After our good visit with Dr. Creaseman Tuesday, we went to Vintage Faire Mall to the Shoe Box, where we were served by a very likable, young sales person named Josh. We were there to buy SAS shoes, primarily for Jerry (1 dress pair and 1 for office/shop use; SAS doesn't make the dress style Jerry is used to, so he bought Florsheim, which he likes, and is quality, but he says is not as comfortable.). I encouraged him strongly to buy the most comfortable UGG slippers I've ever felt. He agreed to it, but then changed his mind, as he inspected the soles. He told Josh, with such pride in me, that I've kept the hardwood floors in such good condition, even after about fifteen years. He said that he will not mar the floors now with shoes. He went on to explain to Josh that they are shiny without my using polish of any kind. Josh was sweet enough to pretend to be impressed. I told Jerry that he is so much more important to me than the floors. I want his feet comfortable, especially considering his painful bone spurs. A lovable, but stubborn man, he is. Hmmmm. His birthday is August 23. Perhaps I'll have them delivered :) .

While Jerry and I shopped, Amberly went next door to the ladies' section, and bought two pairs of cute SAS sandals, and returned to us. Later, Jerry and I went next door to shop for me. I found two pairs of sandals I liked right away. One pair is taupe. The other pair is red, and called Lipstick. I thought $16.00 was quite a low price, so I chose the only two colors they had on display. I also chose a black pair, which looks similar to the ever-popular Mary Jane style.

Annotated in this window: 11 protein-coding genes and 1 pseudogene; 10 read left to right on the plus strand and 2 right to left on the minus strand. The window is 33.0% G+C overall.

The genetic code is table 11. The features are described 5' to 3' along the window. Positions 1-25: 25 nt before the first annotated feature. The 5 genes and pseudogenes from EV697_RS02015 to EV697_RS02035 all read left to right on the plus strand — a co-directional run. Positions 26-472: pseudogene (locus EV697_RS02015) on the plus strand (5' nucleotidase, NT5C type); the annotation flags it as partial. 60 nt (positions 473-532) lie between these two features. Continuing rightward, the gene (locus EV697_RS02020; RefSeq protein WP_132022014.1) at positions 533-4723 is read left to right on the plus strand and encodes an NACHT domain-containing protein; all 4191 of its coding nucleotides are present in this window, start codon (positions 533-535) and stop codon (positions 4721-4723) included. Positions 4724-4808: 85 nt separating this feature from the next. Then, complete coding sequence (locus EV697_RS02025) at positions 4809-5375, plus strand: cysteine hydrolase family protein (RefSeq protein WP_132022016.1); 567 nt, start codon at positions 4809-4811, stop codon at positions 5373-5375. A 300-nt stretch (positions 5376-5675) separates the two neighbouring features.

When I paid for my purchases, the total was something over $460 plus tax. I whispered to Amberly to go check the price of those sandals. She came back and said, “$160.00.” Well, that explained that. I didn't see the extra zero; $16 was $160.00. I would have bought them anyway, because they're cute and comfortable, and will last many summers, but I'm so thankful they had only two colors displayed!